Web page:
- The Simpsons had this in an earlier episode, when Homer was made an astronaut. During the tense re-entry, the two veteran astronauts stoically hum "The Battle Hymn of the Republic", while Homer nervously sings the "Golden Grahams" jingle.
- This is
likelyobviously a parody of John Glenn in The Right Stuff.
- This is
- In the final episode of Justice League, "Starcrossed (Part 3)", the Watchtower is Colony Dropped onto the baddies' base and almost burns up (Batman manages to barely avert it).
- In The Spectacular Spider-Man, JJJ's son John has to pilot his shuttle when it's damaged by a stray meteor, with the risk that the shuttle might not make it upon reentry. Fortunately, he was able land it safety.
- Ren and Stimpy join the fire department - when Ren is sent up a telescoping ladder hundreds of stories up to rescue a large fat woman, he passes out from vertigo. She grabs him, clenches him in her teeth, and steps out onto the ladder. Stimpy can't hold the crank and the two rocket earthward, her butt glowing red on re-entry.
- This used to be Truth in Television, but they've fixed the problem.
- The trick being to send the radio waves up, since the communications aren't blocked in that direction. A satellite picks the signal and retransmits it to ground.
- The blackout during the re-entry of Apollo 13 really was one and a half minutes longer than anticipated. According to mission controller Gene Kranz it was the the "Toughest minute and a half we ever had." The Houston controllers didn't start cheering as soon as they re-established radio contact though. They saved that until Lovell reported that they were floating, right side up, in the Pacific Ocean.
- The reason the radio blackout lasted longer than usual was that the Apollo 13 Command Module hit the atmosphere at the shallowest re-entry angle EVAR, nearly at the lowermost limit before they would have ricocheted back off into space. This happened because a steam vent on the Lunar Module had been applying a very weak thrust to the docked spacecraft on its way back to Earth, without anyone's knowledge.
- There was also a suspicion that Swigert might've held out answering just a little longer than the earliest he could have gotten through, making it last a little longer than absolutely necessary.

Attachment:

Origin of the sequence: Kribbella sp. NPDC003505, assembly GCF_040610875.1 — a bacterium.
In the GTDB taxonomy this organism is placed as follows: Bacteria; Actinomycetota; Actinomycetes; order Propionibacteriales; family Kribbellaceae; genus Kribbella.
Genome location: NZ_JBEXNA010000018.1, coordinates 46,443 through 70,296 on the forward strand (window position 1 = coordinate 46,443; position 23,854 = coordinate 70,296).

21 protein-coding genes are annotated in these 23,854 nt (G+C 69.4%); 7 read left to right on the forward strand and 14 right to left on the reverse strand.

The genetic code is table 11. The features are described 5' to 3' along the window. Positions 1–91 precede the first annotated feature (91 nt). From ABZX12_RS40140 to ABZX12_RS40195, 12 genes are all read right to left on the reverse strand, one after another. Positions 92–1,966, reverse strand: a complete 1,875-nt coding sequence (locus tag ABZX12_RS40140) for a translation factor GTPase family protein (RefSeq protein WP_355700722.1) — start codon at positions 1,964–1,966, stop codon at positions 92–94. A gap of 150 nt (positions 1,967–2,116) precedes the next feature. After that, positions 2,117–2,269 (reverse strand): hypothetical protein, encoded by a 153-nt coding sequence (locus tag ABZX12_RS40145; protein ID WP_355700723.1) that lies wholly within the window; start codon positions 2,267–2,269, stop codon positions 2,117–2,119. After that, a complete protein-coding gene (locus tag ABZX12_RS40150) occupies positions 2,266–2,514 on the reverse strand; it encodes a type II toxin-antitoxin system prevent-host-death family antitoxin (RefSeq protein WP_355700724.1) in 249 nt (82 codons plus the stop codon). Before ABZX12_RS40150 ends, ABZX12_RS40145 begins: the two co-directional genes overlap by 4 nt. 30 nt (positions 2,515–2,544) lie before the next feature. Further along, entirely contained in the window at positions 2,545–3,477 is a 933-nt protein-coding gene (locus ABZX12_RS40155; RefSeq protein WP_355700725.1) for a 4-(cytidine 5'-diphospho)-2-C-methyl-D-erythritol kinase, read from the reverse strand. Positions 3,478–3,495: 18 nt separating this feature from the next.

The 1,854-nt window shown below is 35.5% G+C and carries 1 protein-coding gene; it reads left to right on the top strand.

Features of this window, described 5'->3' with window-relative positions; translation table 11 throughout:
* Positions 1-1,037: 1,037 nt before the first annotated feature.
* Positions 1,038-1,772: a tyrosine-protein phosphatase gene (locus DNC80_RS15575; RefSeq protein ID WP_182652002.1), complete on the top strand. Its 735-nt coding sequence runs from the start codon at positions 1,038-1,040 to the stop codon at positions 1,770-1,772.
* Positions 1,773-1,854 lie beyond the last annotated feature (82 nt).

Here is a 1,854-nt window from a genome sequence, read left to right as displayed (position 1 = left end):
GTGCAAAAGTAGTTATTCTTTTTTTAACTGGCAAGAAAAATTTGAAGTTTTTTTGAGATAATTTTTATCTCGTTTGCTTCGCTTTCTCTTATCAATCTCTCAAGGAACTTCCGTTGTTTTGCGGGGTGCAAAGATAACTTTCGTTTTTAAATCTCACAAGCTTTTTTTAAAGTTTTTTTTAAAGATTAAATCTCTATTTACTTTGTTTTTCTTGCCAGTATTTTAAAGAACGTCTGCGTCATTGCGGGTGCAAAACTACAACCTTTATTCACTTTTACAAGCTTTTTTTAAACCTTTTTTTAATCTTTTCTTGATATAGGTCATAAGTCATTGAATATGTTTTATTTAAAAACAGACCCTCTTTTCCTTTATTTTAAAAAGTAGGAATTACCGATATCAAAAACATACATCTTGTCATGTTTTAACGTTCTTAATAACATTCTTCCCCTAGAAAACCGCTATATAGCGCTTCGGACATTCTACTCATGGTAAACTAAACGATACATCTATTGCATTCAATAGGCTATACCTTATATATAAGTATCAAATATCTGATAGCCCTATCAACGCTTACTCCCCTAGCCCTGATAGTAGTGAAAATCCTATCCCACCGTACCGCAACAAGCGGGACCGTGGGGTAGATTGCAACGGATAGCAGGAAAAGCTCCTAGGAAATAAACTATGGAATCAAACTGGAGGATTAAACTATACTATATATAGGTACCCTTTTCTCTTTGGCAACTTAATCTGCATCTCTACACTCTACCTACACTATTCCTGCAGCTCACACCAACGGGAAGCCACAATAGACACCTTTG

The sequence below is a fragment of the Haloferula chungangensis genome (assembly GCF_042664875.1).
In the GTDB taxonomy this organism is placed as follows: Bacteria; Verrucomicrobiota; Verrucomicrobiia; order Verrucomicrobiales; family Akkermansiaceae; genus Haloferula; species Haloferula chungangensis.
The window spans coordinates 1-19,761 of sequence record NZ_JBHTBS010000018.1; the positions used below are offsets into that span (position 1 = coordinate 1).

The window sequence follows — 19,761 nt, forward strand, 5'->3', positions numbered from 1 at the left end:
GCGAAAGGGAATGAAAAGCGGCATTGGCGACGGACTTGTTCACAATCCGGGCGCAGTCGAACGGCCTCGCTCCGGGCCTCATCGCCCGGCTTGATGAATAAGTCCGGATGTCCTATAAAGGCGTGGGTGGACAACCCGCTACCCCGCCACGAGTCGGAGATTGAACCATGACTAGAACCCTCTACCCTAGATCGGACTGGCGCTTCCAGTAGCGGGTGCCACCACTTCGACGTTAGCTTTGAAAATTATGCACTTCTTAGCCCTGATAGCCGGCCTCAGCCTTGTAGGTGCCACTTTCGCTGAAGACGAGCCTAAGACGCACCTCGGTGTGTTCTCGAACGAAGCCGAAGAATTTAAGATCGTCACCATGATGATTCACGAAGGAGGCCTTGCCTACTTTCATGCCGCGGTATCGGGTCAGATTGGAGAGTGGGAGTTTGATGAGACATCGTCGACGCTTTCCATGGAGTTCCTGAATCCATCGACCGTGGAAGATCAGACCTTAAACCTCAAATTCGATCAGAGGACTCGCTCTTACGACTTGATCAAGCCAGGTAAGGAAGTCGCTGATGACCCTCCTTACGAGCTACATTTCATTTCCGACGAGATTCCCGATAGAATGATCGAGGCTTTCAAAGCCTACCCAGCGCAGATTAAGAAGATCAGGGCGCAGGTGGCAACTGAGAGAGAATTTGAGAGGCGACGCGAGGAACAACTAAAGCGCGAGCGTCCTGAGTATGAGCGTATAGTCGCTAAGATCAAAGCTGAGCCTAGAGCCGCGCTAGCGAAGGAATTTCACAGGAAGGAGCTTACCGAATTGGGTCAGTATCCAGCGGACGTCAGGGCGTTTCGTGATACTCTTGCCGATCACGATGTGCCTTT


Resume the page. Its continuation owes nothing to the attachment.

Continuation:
- John Glenn's Mercury flight had a tense re-entry when mission control got an indication that the heat shield had detached. They attempted a re-entry with the retro-rocket pack (which covers the heat shield) still in place (it would normally be jettisoned before entry) in the hope it would hold the heat shield in place just long enough to do its job. In the end it turned out to have been a false indication and the heat shield had remained firmly attached to the craft.
- One account says that this gave Glenn another scare, since he was under the impression that the pack had been detached as usual. So when molten chunks started flying past his window, he thought it was his heat shield coming apart...
- The last flight of the Mercury program, with Gordo Cooper at the controls, suffered a failure of nearly every system on board during orbit. Cooper had to perform the deorbit burn and upper-atmosphere steering manually, with only the horizon out his window for reference and his wristwatch for timing. Not only did he succeed in splashing down safely, he landed closer to the recovery ship than any previous astronaut.
- Soyuz TMA-10 and TMA-11 both suffered from a "ballistic re-entry", an entry trajectory steeper than normal, exposing the crew to high G forces and a very rough ride. Both incidents had a happy outcome and the crews were recovered none the worse for wear.
- Ballistic reentry is in fact the normal reentry mode for Soyuz capsules, it's just not normally used because of the excess stress it puts on the crew. Soyuz's heat shield is massively over-engineered so it can withstand most conceivable reentry angles.
- Soyuz 1 suffered a huge number of malfunctions during its ill-fated mission, culminating in the failure of the landing retros and parachutes intended to slow the capsule's impact with the ground to something survivable. Rumour has it that the sole crew member's last radio transmission consisted of him cursing the engineers to Hell as he plummeted to his death.
- It's more than just a rumour now that the tapes have been released.
- What made this disaster all the more tragic was that even while still in orbit, the ground controllers were convinced the malfunctioning spacecraft couldn't make a successful re-entry. Komarov's wife was brought into mission control to say her last goodbyes, but the cosmonaut only assured her that he wasn't about to die just yet. Just like Gordo Cooper, he fought the controls and managed to hit his re-entry corridor squarely — and then, just when he thought the worst was over, his parachutes failed to open.